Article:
COVID-19 resources

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Pandemic and protest in 2020: questions and considerations for social work research

Qualitative Social Work

The convergence of the COVID-19 pandemic and social/political protest concerning structural anti-Black racism marks a moment for deep reflection and revision of many taken-for-granted assumptions about our research and academic lives as social work scholars. In this reflexive essay we, as two non-Black qualitative social work scholars, explore some of the questions and considerations for social work research that have surfaced since the emergence of these complex social, political, and economic crises. We organize our reflection around what we study, why, and how we go about studying it. We then offer a discussion of various constraints and challenges that emerge in this type of reflective scholarly practice, including an analysis of how contexts of white supremacy culture and neoliberalism shape social work scholarship. We close the essay with a number of recommendations for further reflection for social work scholars, such as reviewing research practices, seeking external research funding, practicing reflexivity, interrogating assumptions about knowledge production, self and community care, and integrating scholarly work into social work curriculum.

Last updated on hub: 17 March 2021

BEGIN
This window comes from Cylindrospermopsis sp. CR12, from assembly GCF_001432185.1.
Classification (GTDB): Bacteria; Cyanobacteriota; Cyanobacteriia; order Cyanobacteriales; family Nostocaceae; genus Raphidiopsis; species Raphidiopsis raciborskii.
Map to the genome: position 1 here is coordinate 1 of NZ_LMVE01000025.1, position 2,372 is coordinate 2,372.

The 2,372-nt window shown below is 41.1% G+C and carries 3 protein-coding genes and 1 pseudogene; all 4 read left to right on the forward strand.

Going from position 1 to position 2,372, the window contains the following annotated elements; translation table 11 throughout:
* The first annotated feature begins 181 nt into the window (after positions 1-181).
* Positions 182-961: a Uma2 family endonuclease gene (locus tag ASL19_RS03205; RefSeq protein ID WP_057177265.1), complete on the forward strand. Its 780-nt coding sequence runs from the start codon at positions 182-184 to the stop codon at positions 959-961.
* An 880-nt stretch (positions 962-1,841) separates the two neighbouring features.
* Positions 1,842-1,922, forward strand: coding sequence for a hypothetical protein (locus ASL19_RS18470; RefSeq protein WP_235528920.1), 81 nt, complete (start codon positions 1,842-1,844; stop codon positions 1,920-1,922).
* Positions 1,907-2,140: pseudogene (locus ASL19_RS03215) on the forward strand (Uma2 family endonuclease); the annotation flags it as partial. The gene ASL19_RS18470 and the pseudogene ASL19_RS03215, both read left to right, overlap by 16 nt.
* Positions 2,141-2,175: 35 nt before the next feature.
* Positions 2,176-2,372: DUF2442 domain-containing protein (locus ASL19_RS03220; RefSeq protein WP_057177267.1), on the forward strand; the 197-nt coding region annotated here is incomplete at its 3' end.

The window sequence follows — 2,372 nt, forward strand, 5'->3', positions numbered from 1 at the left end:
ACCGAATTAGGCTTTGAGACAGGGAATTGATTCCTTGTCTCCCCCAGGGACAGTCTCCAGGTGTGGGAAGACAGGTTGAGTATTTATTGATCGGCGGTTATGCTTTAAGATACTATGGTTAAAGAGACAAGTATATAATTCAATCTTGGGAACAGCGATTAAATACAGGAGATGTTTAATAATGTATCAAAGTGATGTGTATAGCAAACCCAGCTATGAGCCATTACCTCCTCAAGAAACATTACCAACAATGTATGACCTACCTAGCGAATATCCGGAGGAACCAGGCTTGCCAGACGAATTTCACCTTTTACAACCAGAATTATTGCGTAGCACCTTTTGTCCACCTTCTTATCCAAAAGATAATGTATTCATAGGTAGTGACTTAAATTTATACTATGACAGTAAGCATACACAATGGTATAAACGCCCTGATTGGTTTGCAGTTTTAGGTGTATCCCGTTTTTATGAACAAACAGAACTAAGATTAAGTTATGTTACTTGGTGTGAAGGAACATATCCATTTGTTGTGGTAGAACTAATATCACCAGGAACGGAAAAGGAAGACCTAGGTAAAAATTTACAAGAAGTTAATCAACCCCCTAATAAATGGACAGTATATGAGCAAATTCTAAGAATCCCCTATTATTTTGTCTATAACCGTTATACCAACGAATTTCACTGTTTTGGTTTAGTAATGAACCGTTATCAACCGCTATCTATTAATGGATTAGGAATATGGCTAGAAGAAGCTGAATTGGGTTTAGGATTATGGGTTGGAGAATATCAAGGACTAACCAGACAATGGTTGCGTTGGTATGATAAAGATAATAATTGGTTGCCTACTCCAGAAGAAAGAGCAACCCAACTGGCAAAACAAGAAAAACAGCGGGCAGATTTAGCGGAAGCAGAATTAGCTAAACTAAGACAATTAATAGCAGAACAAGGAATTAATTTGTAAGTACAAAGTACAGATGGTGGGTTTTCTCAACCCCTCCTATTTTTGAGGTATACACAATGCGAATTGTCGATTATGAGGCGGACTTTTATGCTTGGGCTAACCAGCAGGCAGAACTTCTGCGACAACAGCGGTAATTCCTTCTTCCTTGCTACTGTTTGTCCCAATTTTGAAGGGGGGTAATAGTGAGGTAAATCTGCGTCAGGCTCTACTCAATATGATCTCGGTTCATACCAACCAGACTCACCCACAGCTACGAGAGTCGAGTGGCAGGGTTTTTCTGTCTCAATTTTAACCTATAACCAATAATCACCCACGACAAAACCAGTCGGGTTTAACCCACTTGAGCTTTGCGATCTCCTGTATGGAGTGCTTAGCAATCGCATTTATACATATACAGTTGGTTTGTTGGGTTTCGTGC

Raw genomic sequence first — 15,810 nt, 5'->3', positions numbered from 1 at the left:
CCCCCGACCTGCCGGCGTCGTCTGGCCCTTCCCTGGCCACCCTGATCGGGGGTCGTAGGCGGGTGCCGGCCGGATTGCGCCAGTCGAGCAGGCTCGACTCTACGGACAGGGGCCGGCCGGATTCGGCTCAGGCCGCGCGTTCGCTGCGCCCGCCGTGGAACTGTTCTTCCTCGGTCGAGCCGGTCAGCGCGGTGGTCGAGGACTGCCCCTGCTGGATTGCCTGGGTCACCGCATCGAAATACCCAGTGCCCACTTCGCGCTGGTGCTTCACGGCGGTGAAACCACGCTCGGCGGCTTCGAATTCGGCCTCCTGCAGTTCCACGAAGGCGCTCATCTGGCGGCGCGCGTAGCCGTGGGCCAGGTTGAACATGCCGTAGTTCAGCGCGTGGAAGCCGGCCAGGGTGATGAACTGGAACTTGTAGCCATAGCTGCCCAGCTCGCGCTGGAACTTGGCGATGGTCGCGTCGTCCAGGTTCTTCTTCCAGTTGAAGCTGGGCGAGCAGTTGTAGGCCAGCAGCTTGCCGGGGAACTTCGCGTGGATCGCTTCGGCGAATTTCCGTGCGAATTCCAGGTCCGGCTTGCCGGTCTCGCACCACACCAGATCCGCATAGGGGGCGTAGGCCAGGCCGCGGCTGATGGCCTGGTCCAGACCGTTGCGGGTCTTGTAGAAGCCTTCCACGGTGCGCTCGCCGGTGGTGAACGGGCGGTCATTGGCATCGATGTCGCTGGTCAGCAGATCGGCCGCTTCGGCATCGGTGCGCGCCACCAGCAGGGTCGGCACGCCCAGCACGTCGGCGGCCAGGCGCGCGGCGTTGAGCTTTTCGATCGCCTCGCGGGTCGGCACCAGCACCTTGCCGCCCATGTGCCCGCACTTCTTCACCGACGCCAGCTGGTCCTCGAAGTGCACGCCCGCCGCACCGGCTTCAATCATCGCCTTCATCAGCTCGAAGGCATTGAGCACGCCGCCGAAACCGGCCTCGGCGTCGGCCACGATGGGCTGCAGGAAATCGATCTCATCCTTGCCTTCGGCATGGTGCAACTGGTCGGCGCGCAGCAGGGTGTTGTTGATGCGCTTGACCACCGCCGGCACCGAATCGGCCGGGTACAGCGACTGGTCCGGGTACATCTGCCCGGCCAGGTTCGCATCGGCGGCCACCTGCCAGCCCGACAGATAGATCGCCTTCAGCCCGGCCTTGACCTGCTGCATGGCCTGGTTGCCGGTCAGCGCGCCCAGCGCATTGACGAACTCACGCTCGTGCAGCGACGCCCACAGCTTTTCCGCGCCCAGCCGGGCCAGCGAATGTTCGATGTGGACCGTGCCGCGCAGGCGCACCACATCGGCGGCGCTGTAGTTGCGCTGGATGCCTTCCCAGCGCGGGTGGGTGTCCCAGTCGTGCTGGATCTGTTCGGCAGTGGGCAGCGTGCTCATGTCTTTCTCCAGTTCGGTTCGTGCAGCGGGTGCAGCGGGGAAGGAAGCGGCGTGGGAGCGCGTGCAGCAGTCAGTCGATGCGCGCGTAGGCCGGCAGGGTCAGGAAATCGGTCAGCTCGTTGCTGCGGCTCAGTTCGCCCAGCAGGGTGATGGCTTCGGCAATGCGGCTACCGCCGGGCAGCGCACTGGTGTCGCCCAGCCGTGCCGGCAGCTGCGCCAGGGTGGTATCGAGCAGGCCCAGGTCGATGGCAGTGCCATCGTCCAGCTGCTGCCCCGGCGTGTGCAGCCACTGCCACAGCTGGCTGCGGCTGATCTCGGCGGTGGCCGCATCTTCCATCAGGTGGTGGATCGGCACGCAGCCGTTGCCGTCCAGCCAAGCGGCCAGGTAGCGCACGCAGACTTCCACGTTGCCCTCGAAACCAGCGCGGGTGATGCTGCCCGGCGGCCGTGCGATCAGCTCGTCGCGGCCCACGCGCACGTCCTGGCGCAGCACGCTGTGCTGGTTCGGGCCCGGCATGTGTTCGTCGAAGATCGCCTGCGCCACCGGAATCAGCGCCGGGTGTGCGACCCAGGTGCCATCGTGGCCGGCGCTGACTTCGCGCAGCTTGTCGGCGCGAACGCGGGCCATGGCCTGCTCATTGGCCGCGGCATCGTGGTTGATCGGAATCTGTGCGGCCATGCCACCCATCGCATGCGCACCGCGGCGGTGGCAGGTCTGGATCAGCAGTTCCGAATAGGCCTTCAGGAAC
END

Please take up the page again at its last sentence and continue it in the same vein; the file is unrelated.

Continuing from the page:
Pandemic one year on: landmark mental health study reveals mixed picture

Mental Health Foundation

New results from the Mental Health in the Pandemic study show that one year on, the crisis has had wide and deep emotional impacts on UK adults. The research reveals some positive signs. Anxiety about the pandemic has become less common, falling from 62 per cent of those surveyed in March 2020 to 42 per cent in February 2021. However, the overall picture is mixed. Loneliness has become much more common, increasing from 10 per cent of those surveyed in March 2020 to 26 per cent in February 2021. Feelings of loneliness have not returned to their pre-lockdown levels at any point over the past year, including when most restrictions were lifted over the summer. Loneliness matters for mental health because connections with others help us cope with difficulties. Losing connections means less emotional support, at a time of global crisis that has challenged almost everyone.

Last updated on hub: 29 March 2021

Pandemic Patient Experience II: from lockdown to vaccine roll-out

Patients Association

This report outlines the findings of an online survey conducted from February 11th to April 5th 2021, following up key themes in our report of last year, Pandemic Patient Experience. The survey reveals that the struggles to access services that many patients experienced in the spring and summer of 2020 have been less severe since then, but have still continued to some extent. Many people have shielded during the pandemic, but most shielding has not been done in line with official advice. The impact of shielding, and the numbers of people who will find it hard to return to participating fully in society, may therefore be widely underestimated. Patient feedback on the vaccination programme is extremely positive. Most patients found communication about their vaccine appointment and the process for arranging it very positive. Patients’ views on the overall handling of the pandemic were somewhat mixed. Very few rated it as very good, but across the other response options there was a range of opinion, trending overall to the negative. Vaccinated respondents were clearly more likely to rate it positively than unvaccinated respondents, but this may simply reflect a well documented trend in views across age groups rather than people’s views being specifically influenced by whether or not they have had a vaccination.